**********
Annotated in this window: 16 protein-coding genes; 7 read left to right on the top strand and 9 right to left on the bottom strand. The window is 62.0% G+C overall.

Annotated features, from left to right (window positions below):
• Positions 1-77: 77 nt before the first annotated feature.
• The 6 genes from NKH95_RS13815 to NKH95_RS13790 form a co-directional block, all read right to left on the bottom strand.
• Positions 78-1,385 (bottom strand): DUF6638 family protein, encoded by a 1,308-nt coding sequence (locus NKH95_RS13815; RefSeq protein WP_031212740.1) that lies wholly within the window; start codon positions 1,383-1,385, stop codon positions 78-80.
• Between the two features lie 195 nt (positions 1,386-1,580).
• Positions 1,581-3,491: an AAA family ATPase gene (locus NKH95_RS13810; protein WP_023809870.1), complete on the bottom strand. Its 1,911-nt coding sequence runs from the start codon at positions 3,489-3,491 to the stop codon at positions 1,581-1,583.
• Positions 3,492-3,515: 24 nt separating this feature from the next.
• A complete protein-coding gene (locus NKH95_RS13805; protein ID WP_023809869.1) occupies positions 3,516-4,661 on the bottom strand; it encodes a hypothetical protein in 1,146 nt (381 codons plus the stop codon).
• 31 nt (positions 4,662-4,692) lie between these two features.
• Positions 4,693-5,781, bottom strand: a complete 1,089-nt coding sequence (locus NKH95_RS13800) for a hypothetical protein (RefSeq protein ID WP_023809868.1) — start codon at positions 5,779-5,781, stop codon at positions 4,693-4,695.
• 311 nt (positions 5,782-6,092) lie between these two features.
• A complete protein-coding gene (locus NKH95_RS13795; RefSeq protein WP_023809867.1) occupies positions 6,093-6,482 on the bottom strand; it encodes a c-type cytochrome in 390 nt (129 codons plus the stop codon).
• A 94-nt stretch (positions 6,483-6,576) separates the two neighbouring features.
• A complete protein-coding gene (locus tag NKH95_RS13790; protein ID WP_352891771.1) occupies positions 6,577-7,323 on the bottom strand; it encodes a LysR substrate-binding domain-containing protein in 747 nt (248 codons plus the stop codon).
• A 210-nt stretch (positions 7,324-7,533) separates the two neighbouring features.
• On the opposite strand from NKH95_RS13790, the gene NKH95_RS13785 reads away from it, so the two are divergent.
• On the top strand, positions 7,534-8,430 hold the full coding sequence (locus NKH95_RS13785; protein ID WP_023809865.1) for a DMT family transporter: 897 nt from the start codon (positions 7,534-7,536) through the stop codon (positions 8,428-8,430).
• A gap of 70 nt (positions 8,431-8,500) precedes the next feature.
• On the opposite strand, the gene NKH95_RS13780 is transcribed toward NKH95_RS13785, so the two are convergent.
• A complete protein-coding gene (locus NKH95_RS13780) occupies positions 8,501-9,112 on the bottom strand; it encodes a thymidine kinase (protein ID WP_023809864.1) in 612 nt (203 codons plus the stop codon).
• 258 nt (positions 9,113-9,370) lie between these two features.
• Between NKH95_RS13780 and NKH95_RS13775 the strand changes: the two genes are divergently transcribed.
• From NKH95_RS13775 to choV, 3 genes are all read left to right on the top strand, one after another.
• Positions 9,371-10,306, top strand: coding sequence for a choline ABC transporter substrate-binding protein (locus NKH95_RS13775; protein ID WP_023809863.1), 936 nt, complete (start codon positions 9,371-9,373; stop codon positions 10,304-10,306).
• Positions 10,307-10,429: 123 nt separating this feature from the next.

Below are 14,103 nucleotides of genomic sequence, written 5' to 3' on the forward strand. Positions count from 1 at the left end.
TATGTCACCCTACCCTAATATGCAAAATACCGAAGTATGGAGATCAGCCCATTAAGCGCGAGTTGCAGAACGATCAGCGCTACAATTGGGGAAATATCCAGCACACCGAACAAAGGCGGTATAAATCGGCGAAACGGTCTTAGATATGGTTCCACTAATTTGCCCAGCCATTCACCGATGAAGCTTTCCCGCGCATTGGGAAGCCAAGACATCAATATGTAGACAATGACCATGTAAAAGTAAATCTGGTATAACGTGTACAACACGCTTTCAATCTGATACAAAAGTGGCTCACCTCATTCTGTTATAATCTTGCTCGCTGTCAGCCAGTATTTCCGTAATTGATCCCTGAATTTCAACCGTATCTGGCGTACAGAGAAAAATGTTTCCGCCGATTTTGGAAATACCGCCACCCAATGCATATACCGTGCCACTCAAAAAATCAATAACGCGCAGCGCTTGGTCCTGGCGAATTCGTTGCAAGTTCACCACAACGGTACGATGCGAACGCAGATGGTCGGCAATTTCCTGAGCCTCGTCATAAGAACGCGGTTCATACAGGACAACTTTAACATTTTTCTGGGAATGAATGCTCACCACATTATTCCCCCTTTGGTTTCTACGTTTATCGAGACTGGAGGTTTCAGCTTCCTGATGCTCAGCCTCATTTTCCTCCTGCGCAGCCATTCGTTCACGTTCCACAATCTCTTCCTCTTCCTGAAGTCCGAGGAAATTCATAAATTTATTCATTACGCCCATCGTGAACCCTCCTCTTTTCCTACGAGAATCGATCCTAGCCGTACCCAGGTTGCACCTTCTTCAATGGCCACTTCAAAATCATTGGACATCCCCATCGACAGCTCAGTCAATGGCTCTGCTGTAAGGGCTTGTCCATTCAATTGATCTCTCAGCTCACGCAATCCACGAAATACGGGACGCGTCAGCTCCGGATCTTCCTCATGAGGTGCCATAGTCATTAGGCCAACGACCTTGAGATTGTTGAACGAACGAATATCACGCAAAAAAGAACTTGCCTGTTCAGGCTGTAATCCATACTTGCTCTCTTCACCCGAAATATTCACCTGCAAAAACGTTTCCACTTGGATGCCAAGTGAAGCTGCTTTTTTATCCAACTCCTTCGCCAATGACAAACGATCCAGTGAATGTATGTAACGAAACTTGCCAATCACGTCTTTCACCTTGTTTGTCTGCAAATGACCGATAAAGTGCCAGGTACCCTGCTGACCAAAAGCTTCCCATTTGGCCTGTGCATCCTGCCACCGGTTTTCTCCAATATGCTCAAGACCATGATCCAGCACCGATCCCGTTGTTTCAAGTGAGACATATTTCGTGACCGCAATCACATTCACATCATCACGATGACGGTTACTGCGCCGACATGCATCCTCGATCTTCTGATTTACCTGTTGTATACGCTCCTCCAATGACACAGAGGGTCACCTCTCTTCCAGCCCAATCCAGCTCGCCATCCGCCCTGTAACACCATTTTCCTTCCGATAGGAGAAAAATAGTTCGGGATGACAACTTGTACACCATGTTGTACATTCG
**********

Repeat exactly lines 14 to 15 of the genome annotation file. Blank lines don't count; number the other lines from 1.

• A 94-nt stretch (positions 6,483-6,576) separates the two neighbouring features.
• A complete protein-coding gene (locus tag NKH95_RS13790; protein ID WP_352891771.1) occupies positions 6,577-7,323 on the bottom strand; it encodes a LysR substrate-binding domain-containing protein in 747 nt (248 codons plus the stop codon).